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My goal here is to find a bijection from $\mathbb{Z} \to \mathbb{Z} \times \mathbb{Z}$ (this is letting $0 \in \mathbb{Z}$

Here's what I have so far:

Let $$A = \{ x^2 - x \mid x \in \mathbb{Z} \} $$ and let $g: \mathbb{Z} \to \mathbb{Z}$, $g(x) = a \in A$, $a$ is the greatest element of $A$ for which $a \leq x$ i.e.

$$ x \geq a $$ $$ \forall_{b \in A} \left( b > a \to b > x \right)$$

The function $g$ maps an integer to the greatest triangle number that is smaller than itself. For example, $$g(0) = 0$$ $$g(1) = g(2) = 1$$ $$g(3) = g(4) = g(5) = 3$$ $$g(6) = g(7) = g(8) = g(9) = 6$$

Let $h: \mathbb{Z} \to \mathbb{Z}$, $h(x) = g(x) - g(g(x) - 1)$

$$h(0) = 0$$ $$h(1) = h(2) = 1$$ $$h(3) = h(4) = h(5) = 2$$ $$h(6) = h(7) = h(8) = h(9) = 3$$

Let $f: \mathbb{Z} \to \mathbb{Z} \times \mathbb{Z}$ such that $$f(x) = (x - g(x), h(x) - (x - g(x)))$$

$$f(0) = (0 - 0, 0 - 0) = (0,0) $$ $$f(1) = (1 - 1, 1 - (1 - 1)) = (0, 1) $$ $$f(2) = (2 - 1, 1 - (2 - 1)) = (1, 0) $$ $$f(3) = (3 - 3, 2 - (3 - 3)) = (0, 2) $$ $$f(4) = (4 - 3, 2 - (4 - 3)) = (1, 1) $$ $$f(5) = (5 - 3, 2 - (5 - 3)) = (2, 0) $$ $$ . $$ $$ . $$ $$ . $$

How could I go about finding an inverse for this function? Aside from showing that it is an isomorphism. The goal is not to simply prove that a bijection exists but to actually find a bijection.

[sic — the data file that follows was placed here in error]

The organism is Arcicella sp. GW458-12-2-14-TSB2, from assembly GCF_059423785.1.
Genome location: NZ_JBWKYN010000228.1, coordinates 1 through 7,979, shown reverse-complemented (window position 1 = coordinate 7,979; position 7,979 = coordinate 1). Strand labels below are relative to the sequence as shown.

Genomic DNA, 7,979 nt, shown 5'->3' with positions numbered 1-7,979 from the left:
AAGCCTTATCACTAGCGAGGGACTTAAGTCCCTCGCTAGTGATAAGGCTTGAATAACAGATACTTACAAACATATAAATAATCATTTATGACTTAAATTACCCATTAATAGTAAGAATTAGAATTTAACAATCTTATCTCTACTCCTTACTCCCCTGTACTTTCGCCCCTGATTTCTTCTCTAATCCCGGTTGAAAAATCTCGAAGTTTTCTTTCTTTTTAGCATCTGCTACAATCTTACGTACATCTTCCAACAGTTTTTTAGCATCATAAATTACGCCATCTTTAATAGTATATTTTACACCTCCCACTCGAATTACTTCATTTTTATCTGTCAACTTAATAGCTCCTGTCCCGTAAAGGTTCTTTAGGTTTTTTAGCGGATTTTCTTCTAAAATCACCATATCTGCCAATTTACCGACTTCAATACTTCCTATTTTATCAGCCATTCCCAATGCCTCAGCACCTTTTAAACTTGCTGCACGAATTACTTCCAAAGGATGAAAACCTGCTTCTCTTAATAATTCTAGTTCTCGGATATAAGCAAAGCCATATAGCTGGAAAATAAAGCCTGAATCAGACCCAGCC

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    $\begingroup$ Too tired to read the details of this proof, but are you familiar with Cantor's diagonalization argument? You can easily adapt that to this case $\endgroup$ – Alan Mar 19 '15 at 3:08
  • $\begingroup$ @Alan so doing so would prove that there is a bijection? I need to prove that this function itself is a bijection $\endgroup$ – Larry Un Mar 19 '15 at 3:10
  • $\begingroup$ @Alan, or are you saying if I show that $\mathbb{Z} \times \mathbb{Z}$ can be written (using Cantor diag.) as the image of the function then the function is surjective? and clearly injective? $\endgroup$ – Larry Un Mar 19 '15 at 3:12
  • $\begingroup$ Oh, if you need to prove this functon is a bijection, that wouldn't help you, thought you were just trying to come up with a bijection. $\endgroup$ – Alan Mar 19 '15 at 3:12
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Writing a formula for that diagonalization is tedious. (Someone please prove me wrong in another answer!) Instead, I'd place an order on $\mathbb N^2$ as follows:

$(a,b)\leq(c,d)$ in the case that either $a+b<c+d$ or ($a+b=c+d$ and $a\leq c$)

Then you can define $f(0)=(0,0)$ and $f(n+1)=\min(\{(x,y)\in\mathbb Z^2:(x,y)>f(n)\})$. This is well defined if you can show that for each $(a,b)$ there is a larger point in the order (say, $(a+1,b)$), and this is obviously an injective map since $f(n+1)>f(n)$. Finally, to show that it is onto, you can show that for each point $(a,b)$, only finitely many points are less than it with this order (since only finitely many points have sum less than or equal to $a+b$).

This gives a bijection $\mathbb N \to \mathbb N\times\mathbb N$; a little more work gives $\mathbb Z \to \mathbb Z\times\mathbb Z$.

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First choose a bijection $\mathbb Z \to \mathbb N$, for instance the one whose inverse is $0,1,-1,2,-2,3,-3,\dots$.

Now, use a spiral to get a bijection $\mathbb N \to \mathbb Z \times \mathbb Z$. Assume $\mathbb N$ does not contain $0$.

enter image description here

You can have some fun writing an formula for the composite bijection $\mathbb Z \to \mathbb Z \times \mathbb Z$ if you really want a formula.

See this question and this other one.

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